The entrepreneurial and VC landscape is changing and I think we can expect change to continue for the next few years. Which will give us a lot more to discuss.



swissnex is an initiative of the Swiss government and is basically a “network with nodes in the world’s most innovative hubs” with the objective of bringing knowledge back to Switzerland’s entrepreneurs, scientists and innovators. It is an interesting organization, whose main objectives are (cut and pasted from their web site):

·       Connect scientists, researchers, entrepreneurs, policy-makers, and thought leaders with inspiring peers and new ideas on either side of the globe

·       Facilitate academic programs, global innovation strategies, and knowledge exchange

·       Create and present trans-disciplinary projects in imaginative ways

·       Support internationalization efforts of Swiss academic institutions and companies, with a special focus on R&D based start-ups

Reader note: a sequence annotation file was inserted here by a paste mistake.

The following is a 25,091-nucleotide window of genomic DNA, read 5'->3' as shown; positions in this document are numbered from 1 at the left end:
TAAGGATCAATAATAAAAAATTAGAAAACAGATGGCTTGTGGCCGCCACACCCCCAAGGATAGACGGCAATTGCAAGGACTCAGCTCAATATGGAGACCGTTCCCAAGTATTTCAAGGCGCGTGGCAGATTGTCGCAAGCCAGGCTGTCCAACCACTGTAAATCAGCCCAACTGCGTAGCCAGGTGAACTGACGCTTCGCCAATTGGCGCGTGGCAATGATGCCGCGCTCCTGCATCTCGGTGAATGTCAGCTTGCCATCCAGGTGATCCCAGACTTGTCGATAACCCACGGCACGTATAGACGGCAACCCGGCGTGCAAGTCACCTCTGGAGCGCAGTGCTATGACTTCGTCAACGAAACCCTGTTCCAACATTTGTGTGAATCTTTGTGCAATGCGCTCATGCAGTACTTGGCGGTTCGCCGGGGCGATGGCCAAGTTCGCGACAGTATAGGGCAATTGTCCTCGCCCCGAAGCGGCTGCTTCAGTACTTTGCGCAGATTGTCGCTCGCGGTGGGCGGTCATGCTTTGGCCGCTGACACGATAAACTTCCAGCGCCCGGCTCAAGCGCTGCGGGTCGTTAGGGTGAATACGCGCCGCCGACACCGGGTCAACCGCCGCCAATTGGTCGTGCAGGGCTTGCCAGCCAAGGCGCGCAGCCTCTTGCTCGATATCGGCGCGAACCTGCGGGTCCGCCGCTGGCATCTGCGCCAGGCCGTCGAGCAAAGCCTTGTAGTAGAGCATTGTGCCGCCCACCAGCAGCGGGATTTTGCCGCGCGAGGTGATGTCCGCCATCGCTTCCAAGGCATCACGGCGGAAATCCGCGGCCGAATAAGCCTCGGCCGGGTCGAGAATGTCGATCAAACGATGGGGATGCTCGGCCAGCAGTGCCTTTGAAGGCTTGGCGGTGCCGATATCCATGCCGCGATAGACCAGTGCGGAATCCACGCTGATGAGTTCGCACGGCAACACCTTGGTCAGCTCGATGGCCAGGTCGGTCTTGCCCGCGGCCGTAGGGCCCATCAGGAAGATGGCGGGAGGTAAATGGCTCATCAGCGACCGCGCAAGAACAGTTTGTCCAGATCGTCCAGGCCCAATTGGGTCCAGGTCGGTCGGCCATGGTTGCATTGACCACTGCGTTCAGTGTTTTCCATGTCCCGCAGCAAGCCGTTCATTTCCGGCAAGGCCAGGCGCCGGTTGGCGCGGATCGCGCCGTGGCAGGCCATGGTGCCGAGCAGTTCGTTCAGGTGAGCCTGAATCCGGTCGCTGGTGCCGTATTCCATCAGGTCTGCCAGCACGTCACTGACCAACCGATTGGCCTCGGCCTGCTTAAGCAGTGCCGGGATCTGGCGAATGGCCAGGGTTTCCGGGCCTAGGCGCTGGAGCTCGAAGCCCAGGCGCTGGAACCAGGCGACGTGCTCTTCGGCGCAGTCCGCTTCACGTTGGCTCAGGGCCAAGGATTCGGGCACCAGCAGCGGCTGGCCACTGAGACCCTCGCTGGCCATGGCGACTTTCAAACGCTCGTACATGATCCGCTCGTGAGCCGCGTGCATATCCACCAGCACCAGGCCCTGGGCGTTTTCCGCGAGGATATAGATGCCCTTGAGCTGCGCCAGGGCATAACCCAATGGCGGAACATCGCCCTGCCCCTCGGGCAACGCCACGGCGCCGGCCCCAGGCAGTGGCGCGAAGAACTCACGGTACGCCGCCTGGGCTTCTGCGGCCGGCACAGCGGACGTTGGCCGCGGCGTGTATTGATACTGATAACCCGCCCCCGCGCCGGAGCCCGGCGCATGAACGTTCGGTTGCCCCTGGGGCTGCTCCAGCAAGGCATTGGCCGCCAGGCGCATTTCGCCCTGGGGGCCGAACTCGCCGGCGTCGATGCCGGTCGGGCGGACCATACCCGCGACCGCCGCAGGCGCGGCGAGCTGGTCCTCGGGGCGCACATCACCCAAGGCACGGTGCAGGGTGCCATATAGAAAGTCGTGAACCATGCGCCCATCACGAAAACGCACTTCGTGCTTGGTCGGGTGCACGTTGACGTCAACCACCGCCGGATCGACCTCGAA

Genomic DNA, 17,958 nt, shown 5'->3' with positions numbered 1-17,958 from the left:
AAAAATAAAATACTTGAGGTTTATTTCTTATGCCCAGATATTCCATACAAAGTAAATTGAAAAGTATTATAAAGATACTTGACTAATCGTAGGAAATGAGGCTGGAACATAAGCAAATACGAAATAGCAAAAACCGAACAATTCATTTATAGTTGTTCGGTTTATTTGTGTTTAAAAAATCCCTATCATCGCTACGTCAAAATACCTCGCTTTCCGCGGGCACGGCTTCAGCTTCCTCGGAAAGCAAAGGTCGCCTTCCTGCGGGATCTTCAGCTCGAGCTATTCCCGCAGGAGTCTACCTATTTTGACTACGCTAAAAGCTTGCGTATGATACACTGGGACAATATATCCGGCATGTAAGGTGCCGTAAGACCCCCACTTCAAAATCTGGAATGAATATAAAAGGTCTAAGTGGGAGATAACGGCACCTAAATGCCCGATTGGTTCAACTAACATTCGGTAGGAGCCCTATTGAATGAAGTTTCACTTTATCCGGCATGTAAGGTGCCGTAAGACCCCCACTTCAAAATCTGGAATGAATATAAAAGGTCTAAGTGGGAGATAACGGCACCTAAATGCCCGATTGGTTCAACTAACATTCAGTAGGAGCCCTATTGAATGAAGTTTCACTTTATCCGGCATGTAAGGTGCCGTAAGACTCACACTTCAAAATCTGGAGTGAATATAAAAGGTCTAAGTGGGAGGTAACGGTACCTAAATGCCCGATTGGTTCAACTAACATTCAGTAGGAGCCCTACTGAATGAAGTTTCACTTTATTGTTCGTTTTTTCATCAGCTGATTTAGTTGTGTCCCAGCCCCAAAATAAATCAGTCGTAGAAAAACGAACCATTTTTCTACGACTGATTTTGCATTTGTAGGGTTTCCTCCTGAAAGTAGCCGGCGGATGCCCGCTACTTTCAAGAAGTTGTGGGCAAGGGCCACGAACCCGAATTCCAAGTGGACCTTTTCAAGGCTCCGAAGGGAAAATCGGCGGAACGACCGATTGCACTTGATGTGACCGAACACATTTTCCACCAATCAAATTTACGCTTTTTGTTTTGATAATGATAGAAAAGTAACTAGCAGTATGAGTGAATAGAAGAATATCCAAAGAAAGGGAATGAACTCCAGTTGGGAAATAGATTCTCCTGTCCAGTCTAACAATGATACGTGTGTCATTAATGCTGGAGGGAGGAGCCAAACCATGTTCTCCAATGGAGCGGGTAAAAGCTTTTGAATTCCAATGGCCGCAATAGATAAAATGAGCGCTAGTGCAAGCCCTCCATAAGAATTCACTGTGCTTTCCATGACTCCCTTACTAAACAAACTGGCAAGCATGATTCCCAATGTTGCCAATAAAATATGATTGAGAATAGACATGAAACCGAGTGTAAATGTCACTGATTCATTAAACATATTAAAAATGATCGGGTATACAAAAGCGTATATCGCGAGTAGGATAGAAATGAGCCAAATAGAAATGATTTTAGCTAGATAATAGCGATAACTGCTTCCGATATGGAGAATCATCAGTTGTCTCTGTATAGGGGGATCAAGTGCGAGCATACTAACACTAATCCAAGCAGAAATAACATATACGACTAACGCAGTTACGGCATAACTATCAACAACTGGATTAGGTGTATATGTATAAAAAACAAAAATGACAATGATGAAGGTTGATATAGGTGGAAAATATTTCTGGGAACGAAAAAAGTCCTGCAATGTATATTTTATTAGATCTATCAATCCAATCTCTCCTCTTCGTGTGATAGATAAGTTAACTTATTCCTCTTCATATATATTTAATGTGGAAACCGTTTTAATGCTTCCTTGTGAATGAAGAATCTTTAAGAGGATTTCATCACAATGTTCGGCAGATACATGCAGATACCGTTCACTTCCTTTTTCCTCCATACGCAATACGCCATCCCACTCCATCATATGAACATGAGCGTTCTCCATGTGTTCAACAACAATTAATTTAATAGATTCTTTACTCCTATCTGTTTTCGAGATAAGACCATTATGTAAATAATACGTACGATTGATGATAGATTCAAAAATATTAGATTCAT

·       Inform on developments in science, technology, education and innovation policies

They run a number of interesting initiatives, such as bringing groups of entrepreneurs to visit New York, Boston and Silicon Valley (areas where swissnex has presence), organize events and webinars.

In fact, my friend Pierre Dorsaz, who runs swissnex in NY, invited me last Wednesday to do a webinar for Swiss entrepreneurs and discuss both the New York ecosystem and the financing sources that exist in New York. The video was made available on YouTube, and if you are interested it is embedded below.

Start-up Webinar: Venture Investors landscape in New York (VCs, Angels) in New York (A. Piol) – YouTube.

Last week (February 28th) I had the pleasure of presenting at the 2014 NYC Pipeline Fellowship conference. The Pipeline Fellowship is an “angel investing bootcamp for women,” that since 2011 has trained women to become angel investors. In 2012, only 22% of US angel investors were women, and 5% minorities. Pipeline is one of the programs that want to change that. The very dynamic Natalia Oberti Noguera leads the organization and does a great job at putting together these programs.